24/08/2007 4:39:01 PM
Port Adelaide premiership forward Josh Mahoney has announced his retirement as an AFL player, but he still hopes to build on his three-club 97-game career this season and is keen to be an assistant coach next year.
Mahoney, who will be 30 on October 31, played 19 games with Collingwood in 1997-98, 11 with the Western Bulldogs in 1999-2000 and has had 67 with Port since 2004 when he played in the Power's first AFL premiership team.
"It hasn't been a typical career but that's made me stronger throughout and I hope that everyone's learned something from what I've done in my career," Mahoney said at Alberton Oval on Friday after advising teammates of his pending retirement. "If you keep sticking to it and never give up, sometimes good things happen.
"I've been lucky enough to have been involved in AFL footy for over 10 years, starting at Collingwood in 1997, to spend a couple of years there, be traded to the Bulldogs and then to be delisted at the age of 23, and always having the dream of one day getting the chance to play AFL footy again.
"Then this club, Port Adelaide, came along, which I didn't know too much about, to tell you the truth. They gave me a few phone calls and asked if I'd be interested in resurrecting my career, and that they'd give me a one-year contract and maybe a chance to play in five or 10 games, and I jumped at that.
"To be sitting here now, four years later, with a premiership medal draped around my neck, I could not be more proud of what I've done."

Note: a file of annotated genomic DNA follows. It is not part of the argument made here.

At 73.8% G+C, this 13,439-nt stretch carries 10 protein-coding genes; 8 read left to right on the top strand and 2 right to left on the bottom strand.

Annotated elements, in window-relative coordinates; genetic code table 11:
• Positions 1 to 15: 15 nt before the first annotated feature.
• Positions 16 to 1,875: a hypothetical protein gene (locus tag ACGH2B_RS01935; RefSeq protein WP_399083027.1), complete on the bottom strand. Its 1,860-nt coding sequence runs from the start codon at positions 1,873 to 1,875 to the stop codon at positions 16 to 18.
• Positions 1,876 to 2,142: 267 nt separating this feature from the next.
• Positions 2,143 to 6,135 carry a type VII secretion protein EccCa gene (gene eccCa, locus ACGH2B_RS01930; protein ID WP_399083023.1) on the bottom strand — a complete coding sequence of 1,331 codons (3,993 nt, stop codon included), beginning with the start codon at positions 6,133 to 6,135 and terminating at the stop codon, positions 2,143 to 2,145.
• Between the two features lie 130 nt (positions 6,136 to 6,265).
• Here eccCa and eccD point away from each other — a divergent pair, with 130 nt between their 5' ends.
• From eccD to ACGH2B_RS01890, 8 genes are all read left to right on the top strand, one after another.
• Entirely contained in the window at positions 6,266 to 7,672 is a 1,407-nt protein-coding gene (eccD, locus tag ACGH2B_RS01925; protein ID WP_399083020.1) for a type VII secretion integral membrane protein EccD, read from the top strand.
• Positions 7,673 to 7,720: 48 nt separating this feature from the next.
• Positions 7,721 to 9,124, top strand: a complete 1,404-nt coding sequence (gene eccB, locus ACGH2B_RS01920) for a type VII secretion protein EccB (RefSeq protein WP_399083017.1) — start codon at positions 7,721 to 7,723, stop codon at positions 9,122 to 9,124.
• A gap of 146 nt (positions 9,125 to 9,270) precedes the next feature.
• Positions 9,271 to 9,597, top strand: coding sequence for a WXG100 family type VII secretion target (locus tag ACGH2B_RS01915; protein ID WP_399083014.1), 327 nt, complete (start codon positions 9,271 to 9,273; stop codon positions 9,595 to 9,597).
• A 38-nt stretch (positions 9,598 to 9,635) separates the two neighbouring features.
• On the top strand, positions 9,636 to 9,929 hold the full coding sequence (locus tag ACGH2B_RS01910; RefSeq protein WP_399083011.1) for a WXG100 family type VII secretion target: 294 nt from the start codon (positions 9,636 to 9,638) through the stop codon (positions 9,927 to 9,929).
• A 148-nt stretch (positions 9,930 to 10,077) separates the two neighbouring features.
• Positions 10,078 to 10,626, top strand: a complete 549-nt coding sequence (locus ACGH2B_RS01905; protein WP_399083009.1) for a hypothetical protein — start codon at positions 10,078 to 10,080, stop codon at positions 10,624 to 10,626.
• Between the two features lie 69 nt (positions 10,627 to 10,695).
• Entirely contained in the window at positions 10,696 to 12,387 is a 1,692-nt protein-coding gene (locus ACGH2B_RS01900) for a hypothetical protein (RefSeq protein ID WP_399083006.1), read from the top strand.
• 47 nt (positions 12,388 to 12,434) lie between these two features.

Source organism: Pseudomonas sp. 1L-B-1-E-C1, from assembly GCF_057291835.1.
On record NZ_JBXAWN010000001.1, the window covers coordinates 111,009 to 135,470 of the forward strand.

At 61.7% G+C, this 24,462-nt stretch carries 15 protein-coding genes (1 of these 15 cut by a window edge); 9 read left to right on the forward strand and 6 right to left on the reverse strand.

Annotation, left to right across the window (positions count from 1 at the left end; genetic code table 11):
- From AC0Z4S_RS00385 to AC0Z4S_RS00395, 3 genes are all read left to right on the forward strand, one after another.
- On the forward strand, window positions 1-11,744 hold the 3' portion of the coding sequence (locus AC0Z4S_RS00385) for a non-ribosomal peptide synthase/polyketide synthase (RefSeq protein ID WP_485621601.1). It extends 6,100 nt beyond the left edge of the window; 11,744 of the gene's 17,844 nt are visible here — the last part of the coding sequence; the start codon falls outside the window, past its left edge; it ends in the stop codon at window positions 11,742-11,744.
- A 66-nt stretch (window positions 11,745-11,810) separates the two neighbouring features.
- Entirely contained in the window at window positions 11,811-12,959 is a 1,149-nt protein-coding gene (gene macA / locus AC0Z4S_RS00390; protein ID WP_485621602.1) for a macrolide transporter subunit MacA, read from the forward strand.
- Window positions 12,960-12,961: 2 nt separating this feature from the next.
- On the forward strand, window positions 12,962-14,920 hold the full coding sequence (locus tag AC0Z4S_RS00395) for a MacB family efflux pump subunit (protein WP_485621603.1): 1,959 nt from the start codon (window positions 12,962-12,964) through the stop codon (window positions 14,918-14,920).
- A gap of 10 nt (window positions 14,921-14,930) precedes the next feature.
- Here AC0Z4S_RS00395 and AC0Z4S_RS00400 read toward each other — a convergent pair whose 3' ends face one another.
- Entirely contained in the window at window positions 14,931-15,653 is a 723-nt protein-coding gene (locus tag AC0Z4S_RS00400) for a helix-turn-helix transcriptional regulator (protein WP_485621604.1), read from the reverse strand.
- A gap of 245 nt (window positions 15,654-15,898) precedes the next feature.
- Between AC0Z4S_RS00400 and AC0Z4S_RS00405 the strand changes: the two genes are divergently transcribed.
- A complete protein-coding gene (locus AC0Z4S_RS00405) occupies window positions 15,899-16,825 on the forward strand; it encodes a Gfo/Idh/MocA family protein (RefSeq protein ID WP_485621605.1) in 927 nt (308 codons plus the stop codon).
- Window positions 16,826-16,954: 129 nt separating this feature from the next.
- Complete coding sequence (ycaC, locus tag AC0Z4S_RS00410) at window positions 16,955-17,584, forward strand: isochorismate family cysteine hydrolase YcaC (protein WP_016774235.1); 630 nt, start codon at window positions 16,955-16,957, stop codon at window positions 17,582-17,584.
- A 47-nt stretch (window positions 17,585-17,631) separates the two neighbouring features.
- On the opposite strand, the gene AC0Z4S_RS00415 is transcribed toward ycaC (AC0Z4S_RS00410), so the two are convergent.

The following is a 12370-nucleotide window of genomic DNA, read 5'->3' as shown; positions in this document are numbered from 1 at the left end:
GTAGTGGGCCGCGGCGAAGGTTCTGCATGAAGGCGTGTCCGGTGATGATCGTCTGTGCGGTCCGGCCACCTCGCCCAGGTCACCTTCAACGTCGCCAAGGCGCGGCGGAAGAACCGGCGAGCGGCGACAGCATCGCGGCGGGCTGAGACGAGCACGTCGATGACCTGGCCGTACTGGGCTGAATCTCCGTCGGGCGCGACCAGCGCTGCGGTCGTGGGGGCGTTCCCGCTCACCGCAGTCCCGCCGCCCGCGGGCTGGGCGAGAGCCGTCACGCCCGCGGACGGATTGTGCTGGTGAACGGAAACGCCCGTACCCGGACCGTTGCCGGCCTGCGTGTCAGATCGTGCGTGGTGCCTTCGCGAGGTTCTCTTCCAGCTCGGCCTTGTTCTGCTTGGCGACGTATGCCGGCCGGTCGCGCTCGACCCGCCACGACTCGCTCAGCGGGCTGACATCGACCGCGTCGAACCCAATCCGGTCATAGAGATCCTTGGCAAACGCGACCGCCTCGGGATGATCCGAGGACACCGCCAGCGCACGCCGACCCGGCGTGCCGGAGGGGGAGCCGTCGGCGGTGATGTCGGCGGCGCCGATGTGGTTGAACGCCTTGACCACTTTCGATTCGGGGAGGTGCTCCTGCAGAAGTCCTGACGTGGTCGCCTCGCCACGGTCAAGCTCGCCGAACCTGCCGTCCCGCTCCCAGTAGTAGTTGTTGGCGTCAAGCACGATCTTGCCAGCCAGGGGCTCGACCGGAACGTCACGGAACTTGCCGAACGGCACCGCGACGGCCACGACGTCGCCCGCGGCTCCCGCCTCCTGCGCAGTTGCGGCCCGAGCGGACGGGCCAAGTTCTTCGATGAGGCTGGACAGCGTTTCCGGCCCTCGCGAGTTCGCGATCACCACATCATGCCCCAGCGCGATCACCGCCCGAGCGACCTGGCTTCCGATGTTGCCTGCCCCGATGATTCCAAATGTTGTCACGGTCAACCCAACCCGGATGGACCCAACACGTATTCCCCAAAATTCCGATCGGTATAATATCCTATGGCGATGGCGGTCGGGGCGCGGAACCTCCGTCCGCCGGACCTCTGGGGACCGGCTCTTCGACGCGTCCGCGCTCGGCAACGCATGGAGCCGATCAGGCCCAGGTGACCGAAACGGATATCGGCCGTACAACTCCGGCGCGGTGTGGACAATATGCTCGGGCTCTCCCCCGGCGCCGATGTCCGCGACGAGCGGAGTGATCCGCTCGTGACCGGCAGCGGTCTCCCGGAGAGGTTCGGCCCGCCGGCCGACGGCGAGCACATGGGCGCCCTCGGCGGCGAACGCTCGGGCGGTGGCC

Mahoney said Port, now second on the AFL ladder, had 'a chance of making an impact in the last part of this year' and he would be doing everything he could to get back into the side.
"If it does or doesn't happen, I know we've got a great group here that's all pushing in the right direction and looking at making something special in 2007," he said.
Port coach Mark Williams paid a glowing tribute to Mahoney, saying: "His impact on this club is not measured in games, goals or premierships - it's what he's done for the rest of the group. He's selfless, puts everyone in front of himself and hasn't made an enemy amongst anyone at the club.
"I know my wife treats him as her favourite in terms of what he brings to the group, how genuine he is and what a gentleman he is.
"It's shouldn't be dismissed easily that he has had a very difficult career of knocks and doing the hard yards, but he's a great example anyone can look at, that no one can complain about their lot in footy if they look at Josh and see what he had to endure to get to the top of the mountain.
"As he said to the boys a minute ago, he might not have been blessed with everything, but what he did come with was that he never gave up and tried really hard, and if you can start with that, you're a fair chance of making it. By announcing it, he certainly hasn't done his chances of playing in the next few weeks any harm."
Mahoney, who admitted to 'shedding a fair few tears' when he told Port players